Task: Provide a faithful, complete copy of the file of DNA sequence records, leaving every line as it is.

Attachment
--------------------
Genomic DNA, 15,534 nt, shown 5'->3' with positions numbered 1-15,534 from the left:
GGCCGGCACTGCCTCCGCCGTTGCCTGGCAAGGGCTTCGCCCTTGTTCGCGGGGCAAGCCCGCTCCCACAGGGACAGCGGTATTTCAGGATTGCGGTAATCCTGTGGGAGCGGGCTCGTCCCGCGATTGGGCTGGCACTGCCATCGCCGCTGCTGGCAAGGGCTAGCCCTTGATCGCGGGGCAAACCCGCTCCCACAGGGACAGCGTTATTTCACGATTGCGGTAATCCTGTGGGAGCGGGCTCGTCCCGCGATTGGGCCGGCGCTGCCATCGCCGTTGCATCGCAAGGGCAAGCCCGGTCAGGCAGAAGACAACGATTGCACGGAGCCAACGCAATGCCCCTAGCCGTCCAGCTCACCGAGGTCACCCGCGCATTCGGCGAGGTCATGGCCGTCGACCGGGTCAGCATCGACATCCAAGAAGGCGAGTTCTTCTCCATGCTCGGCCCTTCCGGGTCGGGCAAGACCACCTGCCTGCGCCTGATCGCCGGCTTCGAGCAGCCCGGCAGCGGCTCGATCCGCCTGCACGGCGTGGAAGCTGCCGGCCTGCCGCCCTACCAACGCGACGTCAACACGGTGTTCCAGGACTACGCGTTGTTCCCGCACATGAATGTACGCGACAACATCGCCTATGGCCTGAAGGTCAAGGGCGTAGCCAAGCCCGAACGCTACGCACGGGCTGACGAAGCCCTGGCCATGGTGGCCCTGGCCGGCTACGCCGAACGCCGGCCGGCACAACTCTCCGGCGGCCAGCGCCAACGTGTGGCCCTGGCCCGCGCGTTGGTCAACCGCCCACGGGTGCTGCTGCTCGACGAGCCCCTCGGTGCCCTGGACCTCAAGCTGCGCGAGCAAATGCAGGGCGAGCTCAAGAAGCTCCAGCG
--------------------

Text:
Genomic DNA, 15,534 nt, shown 5'->3' with positions numbered 1-15,534 from the left:
GGCCGGCACTGCCTCCGCCGTTGCCTGGCAAGGGCTTCGCCCTTGTTCGCGGGGCAAGCCCGCTCCCACAGGGACAGCGGTATTTCAGGATTGCGGTAATCCTGTGGGAGCGGGCTCGTCCCGCGATTGGGCTGGCACTGCCATCGCCGCTGCTGGCAAGGGCTAGCCCTTGATCGCGGGGCAAACCCGCTCCCACAGGGACAGCGTTATTTCACGATTGCGGTAATCCTGTGGGAGCGGGCTCGTCCCGCGATTGGGCCGGCGCTGCCATCGCCGTTGCATCGCAAGGGCAAGCCCGGTCAGGCAGAAGACAACGATTGCACGGAGCCAACGCAATGCCCCTAGCCGTCCAGCTCACCGAGGTCACCCGCGCATTCGGCGAGGTCATGGCCGTCGACCGGGTCAGCATCGACATCCAAGAAGGCGAGTTCTTCTCCATGCTCGGCCCTTCCGGGTCGGGCAAGACCACCTGCCTGCGCCTGATCGCCGGCTTCGAGCAGCCCGGCAGCGGCTCGATCCGCCTGCACGGCGTGGAAGCTGCCGGCCTGCCGCCCTACCAACGCGACGTCAACACGGTGTTCCAGGACTACGCGTTGTTCCCGCACATGAATGTACGCGACAACATCGCCTATGGCCTGAAGGTCAAGGGCGTAGCCAAGCCCGAACGCTACGCACGGGCTGACGAAGCCCTGGCCATGGTGGCCCTGGCCGGCTACGCCGAACGCCGGCCGGCACAACTCTCCGGCGGCCAGCGCCAACGTGTGGCCCTGGCCCGCGCGTTGGTCAACCGCCCACGGGTGCTGCTGCTCGACGAGCCCCTCGGTGCCCTGGACCTCAAGCTGCGCGAGCAAATGCAGGGCGAGCTCAAGAAGCTCCAGCG